The Red Table Talk touched on all things Houston, the subject of Crawford’s new book. But from the top, Pinkett Smith was emotional about the topic of the love and loss of a dear friend in the spotlight.
Pinkett Smith became emotional just moments in when she said: “I read your book. I was in from page one. When you — ugh, I don’t want to cry — when you said it’s a love letter to Whitney.”
She continued, “That resonated as just so powerful. It was so healing for me in so many different ways. It’s hard to love someone who has had a legacy at the level that she has had and then to lose them under tragic circumstances — ‘cause I have a very similar situation.”
While Pinkett Smith didn’t say who she was talking about, viewers quickly speculated.
Later in the interview, Pinkett Smith later fought back tears when talking about Houston’s drug use, the singer’s marriage to Bobby Brown and Crawford’s decision to distance herself. She had to take a moment to compose herself.
“When you made the decision to walk away,” she said about 19 minutes through the show, “I can only... I know...“
She finally got out what she was trying to stay: “I know the depths of that struggle, having had to do it as well.”
It was when Crawford discussed Houston becoming angry after she finding out Crawford kissed one of her female backup dancers that Pinkett Smith mentioned Shakur by name.
"That I understood because of the complex relationship I had with Pac,” she said. “In those moments of his, 'Who's that?,' knowing damn well there ain't nothing like that between us. Him feeling like, 'You're the only stability I got. I can't afford for you to put that attention elsewhere.' For him, we were an anchor for each other. Anytime he felt like that anchor was threatened, oh my God."
At the end of the interview, Pinkett Smith thanked Crawford, saying “We have a very relatable circumstance ... so this was good for me.”
Pinkett Smith, who has been married to Will Smith since 1997, became friends with Shakur during their pre-fame days in the ‘80s when they attended Baltimore School of the Arts together. While she told Howard Stern in 2015 they had “strong feelings” — and even shared a kiss — “there was no physical chemistry.”
Although the two were extremely close, they had a falling out before his 1996 murder, with Pinkett Smith explaining to Stern, “He felt as though I had changed. I’d gone Hollywood. I’d gone soft. And looking back now, I totally understand where Pac was at the time. It was a mentality he started to come out of before he was murdered.” She added that she thought he was going in “a destructive direction.”
In an interview with MTV in June, Pinkett Smith said, “There’s not a day that goes by that I don’t think about Pac.”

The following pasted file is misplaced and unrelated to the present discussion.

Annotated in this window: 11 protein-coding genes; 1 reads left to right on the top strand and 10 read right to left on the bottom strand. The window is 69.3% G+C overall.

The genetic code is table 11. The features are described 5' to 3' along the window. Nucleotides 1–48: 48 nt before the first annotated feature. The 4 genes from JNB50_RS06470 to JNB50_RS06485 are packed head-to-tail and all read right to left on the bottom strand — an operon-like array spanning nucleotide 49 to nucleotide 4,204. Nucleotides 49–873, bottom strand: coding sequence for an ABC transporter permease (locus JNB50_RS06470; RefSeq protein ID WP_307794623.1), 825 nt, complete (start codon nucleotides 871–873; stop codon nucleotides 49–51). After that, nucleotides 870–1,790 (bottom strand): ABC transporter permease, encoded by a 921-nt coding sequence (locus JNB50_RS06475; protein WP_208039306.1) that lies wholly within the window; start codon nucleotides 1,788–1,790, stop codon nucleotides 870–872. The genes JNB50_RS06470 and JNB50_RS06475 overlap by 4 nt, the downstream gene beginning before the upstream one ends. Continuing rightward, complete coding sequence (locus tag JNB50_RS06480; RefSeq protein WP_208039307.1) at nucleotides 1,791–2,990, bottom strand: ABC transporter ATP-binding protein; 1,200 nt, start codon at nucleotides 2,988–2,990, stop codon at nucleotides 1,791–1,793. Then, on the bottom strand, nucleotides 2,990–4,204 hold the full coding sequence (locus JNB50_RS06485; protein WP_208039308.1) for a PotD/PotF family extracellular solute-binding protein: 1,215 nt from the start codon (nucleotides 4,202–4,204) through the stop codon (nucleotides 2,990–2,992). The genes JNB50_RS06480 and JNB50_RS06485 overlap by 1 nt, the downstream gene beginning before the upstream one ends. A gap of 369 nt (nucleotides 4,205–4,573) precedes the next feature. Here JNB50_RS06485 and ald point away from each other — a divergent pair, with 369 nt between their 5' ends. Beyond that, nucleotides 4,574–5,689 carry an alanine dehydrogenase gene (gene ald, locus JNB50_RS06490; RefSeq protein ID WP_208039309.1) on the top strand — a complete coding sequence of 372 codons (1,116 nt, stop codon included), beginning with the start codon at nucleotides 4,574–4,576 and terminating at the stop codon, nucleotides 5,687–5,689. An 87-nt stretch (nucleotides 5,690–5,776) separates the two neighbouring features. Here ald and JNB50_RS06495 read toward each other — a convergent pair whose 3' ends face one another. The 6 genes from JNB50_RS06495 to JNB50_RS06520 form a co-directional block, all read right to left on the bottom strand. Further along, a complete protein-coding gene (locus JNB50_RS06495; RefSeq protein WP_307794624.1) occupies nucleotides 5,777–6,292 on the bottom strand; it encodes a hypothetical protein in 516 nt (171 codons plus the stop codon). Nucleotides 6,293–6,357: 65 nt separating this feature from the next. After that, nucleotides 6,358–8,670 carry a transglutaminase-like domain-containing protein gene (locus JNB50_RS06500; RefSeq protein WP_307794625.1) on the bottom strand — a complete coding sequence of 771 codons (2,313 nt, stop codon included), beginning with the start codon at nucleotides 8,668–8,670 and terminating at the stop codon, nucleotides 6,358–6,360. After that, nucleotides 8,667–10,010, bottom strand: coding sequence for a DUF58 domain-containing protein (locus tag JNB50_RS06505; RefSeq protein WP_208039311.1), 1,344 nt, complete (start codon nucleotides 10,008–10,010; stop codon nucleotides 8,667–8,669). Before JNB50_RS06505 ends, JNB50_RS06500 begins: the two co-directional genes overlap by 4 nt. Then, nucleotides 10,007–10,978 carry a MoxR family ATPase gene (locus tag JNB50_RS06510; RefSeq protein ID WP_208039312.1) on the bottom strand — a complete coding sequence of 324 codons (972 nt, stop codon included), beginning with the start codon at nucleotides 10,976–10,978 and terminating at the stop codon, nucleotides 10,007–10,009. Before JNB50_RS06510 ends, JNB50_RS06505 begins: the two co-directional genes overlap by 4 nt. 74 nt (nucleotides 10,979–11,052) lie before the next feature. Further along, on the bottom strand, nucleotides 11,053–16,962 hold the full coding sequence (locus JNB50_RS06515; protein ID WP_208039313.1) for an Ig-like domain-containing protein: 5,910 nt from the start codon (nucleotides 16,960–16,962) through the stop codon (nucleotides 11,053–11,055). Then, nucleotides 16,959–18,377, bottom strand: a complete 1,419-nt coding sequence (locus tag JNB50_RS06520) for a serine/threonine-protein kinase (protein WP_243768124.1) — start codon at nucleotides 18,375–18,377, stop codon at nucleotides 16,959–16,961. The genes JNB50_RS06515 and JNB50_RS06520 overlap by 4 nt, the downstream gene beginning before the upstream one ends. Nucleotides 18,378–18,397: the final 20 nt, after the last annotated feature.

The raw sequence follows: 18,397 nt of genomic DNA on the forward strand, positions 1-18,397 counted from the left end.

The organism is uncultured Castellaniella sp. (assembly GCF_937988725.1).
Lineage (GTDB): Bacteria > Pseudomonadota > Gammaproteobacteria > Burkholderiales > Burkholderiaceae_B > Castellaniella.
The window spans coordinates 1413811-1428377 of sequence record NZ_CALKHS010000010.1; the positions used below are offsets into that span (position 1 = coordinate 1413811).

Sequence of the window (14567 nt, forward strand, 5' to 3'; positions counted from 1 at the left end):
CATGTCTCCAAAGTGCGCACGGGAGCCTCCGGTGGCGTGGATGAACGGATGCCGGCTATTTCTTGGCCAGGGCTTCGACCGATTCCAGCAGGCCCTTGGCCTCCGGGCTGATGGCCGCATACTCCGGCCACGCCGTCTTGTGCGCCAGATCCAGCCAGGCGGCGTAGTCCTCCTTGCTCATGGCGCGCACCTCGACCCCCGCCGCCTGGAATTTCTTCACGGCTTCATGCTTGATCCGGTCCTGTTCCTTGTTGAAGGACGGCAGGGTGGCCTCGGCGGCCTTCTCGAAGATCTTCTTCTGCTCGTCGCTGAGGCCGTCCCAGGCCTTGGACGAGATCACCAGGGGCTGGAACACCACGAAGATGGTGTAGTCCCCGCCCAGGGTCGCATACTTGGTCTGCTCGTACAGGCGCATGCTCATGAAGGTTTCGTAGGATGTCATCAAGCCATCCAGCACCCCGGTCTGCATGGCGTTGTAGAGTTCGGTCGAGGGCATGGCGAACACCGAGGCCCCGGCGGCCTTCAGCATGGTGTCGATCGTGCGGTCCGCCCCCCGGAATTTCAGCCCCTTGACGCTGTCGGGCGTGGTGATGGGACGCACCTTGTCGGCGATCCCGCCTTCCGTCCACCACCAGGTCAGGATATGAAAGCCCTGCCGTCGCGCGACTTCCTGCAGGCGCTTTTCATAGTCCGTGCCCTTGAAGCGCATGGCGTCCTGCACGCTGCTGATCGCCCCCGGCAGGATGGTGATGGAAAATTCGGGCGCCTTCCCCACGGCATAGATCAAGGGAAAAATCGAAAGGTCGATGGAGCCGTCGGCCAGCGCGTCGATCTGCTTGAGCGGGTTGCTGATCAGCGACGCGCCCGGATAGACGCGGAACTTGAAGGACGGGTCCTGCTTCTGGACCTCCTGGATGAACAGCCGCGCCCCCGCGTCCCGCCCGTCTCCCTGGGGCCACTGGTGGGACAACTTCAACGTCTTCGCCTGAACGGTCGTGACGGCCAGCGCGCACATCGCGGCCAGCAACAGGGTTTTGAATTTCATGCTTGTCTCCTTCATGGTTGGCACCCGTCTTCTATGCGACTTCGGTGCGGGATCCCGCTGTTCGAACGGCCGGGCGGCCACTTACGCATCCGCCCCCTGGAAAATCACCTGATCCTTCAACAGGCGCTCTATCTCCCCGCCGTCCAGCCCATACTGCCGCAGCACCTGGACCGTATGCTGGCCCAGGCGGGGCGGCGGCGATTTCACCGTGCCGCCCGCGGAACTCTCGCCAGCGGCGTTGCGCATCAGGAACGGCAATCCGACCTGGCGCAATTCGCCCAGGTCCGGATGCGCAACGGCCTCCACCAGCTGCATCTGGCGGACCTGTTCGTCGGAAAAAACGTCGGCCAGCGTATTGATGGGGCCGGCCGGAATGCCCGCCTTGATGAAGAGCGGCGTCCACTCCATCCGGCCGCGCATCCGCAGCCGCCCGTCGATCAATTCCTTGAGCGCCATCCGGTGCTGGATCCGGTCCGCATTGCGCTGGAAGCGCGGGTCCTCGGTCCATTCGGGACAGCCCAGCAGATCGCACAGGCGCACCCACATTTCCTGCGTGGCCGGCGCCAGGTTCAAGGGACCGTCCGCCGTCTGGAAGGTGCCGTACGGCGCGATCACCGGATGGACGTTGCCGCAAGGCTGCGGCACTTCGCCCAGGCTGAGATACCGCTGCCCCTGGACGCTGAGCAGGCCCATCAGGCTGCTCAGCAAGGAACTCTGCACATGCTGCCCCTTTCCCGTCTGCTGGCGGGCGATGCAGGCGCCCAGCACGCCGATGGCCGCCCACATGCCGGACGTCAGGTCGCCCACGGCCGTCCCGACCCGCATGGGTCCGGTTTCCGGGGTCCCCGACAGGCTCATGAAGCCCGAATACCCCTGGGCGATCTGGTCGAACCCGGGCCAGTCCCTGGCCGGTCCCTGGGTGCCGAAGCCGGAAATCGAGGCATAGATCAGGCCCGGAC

There were similarities in Crawford’s story. In her new book A Song for You: My Life with Whitney Houston, she talks about meeting Houston, then 16, at age 19. The two became the best of friends and eventually developed a romantic relationship. But two years in, Houston called it off — saying it would interfere with her plans for stardom. Crawford said she was OK with the decision at the time because she just wanted Houston, whom she loved deeply, to succeed. And for 20 years, they were the best of friends — with Crawford on Houston’s payroll serving as her gatekeeper.
Crawford said that she and Houston never felt any “shame in the physical moments that we shared” early on and recalled their first kiss as “awesome.” She added, “We weren’t hiding the physical aspect of our relationship.”
And she “wasn’t blindsided” when Houston said the physical part of their romance had to end in 1982. “We knew it would interfere with what she was born to do.”
Crawford has talked about the Bible that Houston presented when she told her they had to end their sexual relationship — and she brought it with her to the interview, showing their names signed together.
Crawford also spoke about Houston’s dysfunctional marriage to Brown and how Houston came home from her honeymoon with a three to four-inch scar on her face. While Houston tried to explain it away by saying she threw a glass at a wall and it shattered, Crawford cast doubt on the story saying: “Flying glass doesn’t do that.”
Eventually, Crawford decided she couldn’t take it anymore and quit. “I never believed I was leaving Whitney,” Crawford said. “I needed her to stop and think about herself and where we were.” She says by that point Houston, who had a serious drug dependency, was surrounded by so many people that the situation had become “out of control” and the singer had “lost focus.”
Crawford thought her quitting would be a wakeup call. “I never once believed she would fall,” she said of Houston’s death. And she said Houston’s death still haunts her. Not only because Houston drowned and Houston was a strong swimmer or because of the drug paraphernalia in her hotel room, but because she doesn’t think Houston should have been alone.
“You have people working for you. Where the hell are they?” Crawford said. And while she’s not sure she could have saved her, “What I do know is that she would not have been alone.”
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